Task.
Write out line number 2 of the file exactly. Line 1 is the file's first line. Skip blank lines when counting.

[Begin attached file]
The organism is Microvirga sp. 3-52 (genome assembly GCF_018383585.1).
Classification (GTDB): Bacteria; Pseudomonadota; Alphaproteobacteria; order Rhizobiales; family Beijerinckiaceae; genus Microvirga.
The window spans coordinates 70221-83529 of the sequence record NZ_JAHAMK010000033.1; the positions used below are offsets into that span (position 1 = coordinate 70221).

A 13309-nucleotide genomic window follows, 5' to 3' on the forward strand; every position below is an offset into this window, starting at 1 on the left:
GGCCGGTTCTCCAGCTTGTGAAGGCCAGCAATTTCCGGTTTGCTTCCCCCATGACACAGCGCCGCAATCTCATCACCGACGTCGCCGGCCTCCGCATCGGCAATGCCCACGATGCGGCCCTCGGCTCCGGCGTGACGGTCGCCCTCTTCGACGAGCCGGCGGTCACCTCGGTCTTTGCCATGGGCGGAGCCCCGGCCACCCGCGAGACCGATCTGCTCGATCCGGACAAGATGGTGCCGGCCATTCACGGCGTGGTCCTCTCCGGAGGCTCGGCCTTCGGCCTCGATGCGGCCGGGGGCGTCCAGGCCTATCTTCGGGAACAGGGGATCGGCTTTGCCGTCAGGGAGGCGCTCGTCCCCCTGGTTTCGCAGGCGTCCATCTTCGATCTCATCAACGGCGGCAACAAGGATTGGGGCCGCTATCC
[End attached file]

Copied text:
Classification (GTDB): Bacteria; Pseudomonadota; Alphaproteobacteria; order Rhizobiales; family Beijerinckiaceae; genus Microvirga.